4.4 The board does not consider these arguments to be persuasive. While document D1 does indeed refer to large-volume dopants, and even to sulfonic acid compounds as dopants, there is no mention in document D1, or in any other document on file, of benzoquinone sulfonic acid as a dopant. Nor is there any indication anywhere that the specific choice of benzoquinone sulfonic acid might be a suitable or even a desirable dopant. Given the rather large number of possible candidates from which to choose the dopant, the board does not consider that benzoquinone sulfonic acid would have been an obvious choice for the skilled person.

4.5 For the above reasons, claim 1 as maintained by the opposition division and forming the respondent's main request involves an inventive step within the meaning of Article 56 EPC 1973.

Independent Claim 2

4.6 Document D15 discloses a solid electrolyte capacitor which has a first layer made of polypyrrole and an outermost layer made of poly(3-methylthiophene) (translation, pages 7 and 8: "Example 1"). The polypyrrole layer is formed by chemical oxidation polymerization. Using the polypyrrole layer as electrode, the polythiophene derivate layer is formed by electrolytic polymerization with tetraethyl ammonium fluoroborate (Example 1) or tetraethyl ammonium fluorophosphate (Examples 2 to 6) as supporting electrolyte. Numerous other compounds, including sulfonic anions (alkylbenzene sulfonic acid, nitrobenzene sulfonic acid, aminobenzene sulfonic acid, benzene sulfonic acid, beta-naphthalene sulfonic acid), are mentioned as suitable supporting electrolytes (translation, page 5, second paragraph).

4.7 Hence the capacitor of independent claim 2 differs from that of document D15 in that the polymeric product is doped with aromatic polysulfonic acid.

4.8 The above difference has the effect of increasing the temperature stability of the conducting polymer layer both in respect to high operating temperatures as well as high temperatures encountered during soldering of the device (patent, paragraphs 0011 to 0015). This effect attributed to large-sized dopants is also described in document D1 (page 4, lines 14 to 17).

4.9 While appearing at first sight relevant to evaluating the claimed invention, on closer inspection document D15 appears mostly to repeat in less specific terms information already known from document D1, such as the desire to keep the equivalent series resistance (ESR) low (D1, page 2, lines 19 to 22; D15 translation, page 2 line 21 to page 3, line 2), a conductive film made of polypyrrole (D1, e.g., page 4, lines 64 to 68; D15, page 5, lines 3 to 6) and the inclusion of sulfonic compounds into the conductive film (D1, page 4 lines 45 to 52; D15, page 5, lines 11 to 13).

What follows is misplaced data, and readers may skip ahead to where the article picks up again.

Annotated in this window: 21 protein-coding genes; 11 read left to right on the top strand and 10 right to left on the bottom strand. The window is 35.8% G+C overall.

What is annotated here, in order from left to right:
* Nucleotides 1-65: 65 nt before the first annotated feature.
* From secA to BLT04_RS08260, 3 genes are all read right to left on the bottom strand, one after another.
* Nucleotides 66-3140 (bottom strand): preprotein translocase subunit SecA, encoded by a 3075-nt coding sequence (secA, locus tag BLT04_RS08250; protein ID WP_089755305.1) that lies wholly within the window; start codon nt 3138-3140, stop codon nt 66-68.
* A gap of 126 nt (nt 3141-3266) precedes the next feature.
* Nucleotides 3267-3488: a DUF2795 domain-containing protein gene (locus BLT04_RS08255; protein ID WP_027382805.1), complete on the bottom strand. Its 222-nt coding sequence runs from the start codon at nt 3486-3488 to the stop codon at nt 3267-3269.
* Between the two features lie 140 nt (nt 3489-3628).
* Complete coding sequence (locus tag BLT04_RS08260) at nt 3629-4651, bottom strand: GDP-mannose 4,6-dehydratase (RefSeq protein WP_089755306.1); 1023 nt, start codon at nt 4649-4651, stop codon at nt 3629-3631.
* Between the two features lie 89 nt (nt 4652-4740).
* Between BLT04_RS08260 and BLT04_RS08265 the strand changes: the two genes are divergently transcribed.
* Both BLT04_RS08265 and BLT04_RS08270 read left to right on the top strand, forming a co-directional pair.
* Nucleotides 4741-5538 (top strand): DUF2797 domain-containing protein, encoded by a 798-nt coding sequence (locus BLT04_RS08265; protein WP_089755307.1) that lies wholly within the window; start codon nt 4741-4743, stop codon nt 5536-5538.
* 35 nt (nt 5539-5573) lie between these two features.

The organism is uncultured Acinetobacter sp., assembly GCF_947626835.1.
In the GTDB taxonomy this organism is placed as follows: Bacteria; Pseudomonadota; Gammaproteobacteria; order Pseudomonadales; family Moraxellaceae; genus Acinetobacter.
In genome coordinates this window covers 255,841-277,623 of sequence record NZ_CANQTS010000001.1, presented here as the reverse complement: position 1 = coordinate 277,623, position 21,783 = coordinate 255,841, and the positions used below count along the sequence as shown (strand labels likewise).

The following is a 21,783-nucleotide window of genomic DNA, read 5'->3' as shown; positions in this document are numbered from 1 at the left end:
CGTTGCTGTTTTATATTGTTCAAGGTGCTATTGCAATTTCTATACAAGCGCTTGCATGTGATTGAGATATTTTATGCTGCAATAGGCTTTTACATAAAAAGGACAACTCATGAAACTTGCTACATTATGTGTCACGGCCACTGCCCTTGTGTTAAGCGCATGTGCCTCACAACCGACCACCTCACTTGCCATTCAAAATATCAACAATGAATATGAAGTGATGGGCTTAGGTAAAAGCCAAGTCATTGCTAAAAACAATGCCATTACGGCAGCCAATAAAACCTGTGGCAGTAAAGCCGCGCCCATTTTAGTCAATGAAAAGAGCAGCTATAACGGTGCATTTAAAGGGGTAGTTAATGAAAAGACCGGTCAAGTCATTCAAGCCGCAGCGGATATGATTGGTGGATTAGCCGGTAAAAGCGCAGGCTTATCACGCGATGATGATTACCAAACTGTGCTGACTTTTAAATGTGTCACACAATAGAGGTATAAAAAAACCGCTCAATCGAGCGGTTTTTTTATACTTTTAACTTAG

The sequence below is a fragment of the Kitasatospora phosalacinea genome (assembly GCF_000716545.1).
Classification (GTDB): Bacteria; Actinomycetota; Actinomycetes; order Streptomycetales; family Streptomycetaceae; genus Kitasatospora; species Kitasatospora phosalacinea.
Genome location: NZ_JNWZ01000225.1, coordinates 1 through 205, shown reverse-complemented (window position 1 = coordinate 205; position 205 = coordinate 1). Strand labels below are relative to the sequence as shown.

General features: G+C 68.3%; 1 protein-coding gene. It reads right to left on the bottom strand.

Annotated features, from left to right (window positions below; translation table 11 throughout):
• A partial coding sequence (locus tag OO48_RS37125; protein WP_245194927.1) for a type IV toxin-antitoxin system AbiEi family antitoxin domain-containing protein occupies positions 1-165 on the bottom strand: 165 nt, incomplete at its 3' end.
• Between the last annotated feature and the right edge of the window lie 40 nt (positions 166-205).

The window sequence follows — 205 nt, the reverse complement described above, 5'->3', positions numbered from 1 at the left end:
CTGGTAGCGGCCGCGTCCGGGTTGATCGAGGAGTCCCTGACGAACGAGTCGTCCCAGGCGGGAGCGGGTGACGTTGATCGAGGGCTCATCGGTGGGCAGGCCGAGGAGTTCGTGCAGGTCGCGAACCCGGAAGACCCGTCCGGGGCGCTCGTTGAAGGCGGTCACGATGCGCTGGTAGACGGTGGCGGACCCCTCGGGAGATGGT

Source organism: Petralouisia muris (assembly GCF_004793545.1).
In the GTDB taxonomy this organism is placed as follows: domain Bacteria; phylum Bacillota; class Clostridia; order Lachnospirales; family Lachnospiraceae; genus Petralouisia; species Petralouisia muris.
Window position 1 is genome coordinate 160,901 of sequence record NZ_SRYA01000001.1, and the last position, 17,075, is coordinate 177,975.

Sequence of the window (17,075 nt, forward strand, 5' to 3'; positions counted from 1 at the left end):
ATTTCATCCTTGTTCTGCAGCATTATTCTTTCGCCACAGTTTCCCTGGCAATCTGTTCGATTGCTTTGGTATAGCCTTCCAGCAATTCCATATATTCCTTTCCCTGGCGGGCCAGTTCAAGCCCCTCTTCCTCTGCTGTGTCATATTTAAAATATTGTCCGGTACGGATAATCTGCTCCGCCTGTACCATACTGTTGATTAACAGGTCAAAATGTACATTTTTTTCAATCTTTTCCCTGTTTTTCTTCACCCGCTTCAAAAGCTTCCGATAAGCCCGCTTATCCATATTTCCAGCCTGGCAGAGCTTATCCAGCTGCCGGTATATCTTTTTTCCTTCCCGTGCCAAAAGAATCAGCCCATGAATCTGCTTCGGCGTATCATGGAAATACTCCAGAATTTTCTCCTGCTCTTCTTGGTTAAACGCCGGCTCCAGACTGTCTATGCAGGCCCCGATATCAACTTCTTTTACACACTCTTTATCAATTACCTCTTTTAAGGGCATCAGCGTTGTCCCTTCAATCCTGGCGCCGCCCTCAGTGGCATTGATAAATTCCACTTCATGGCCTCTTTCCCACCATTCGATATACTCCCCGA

4.10 Unlike in document D1, however, there is no emphasis in document D15 on the importance of selecting the dopants from a particular group of compounds and no hint whatsoever concerning the use of dopants having large molecular size. On the contrary, the Examples in document D15 are confined to the halogenated compounds (tetra)fluoroborate and (hexa)fluorophosphate as dopants. Nor does document D15 refer in any way to the problem of temperature stability. Furthermore, it is also arguable whether the two-layer structure of document D15 is functionally a two-layer structure, because, as argued by the respondent, in document D15 the first layer is necessary only for forming the conductive polymer layer of thiophene derivative by electrolytic polymerisation. Hence, the electrical properties of the resultant product are determined by the second conductive polymer layer alone.

4.11 According to document D1, the polymer layer is formed by chemical oxidation polymerization, whereas in document D15 the main conductive polymer layer is formed by electrolytic polymerization. Thus, given that there is also a difference in the dopants used, the skilled person would not have combined documents D15 and D1, contrary to the assertion of the appellant.

4.12 Therefore, the subject matter of independent claim 2 as maintained by the opposition division and forming the respondent's main request involves an inventive step within the meaning of Article 56 EPC 1973.

5. For the reasons above, in the board's judgement, the patent as maintained by the opposition division meets the requirements of the EPC.

ORDER

For these reasons it is decided that:

The appeal is dismissed.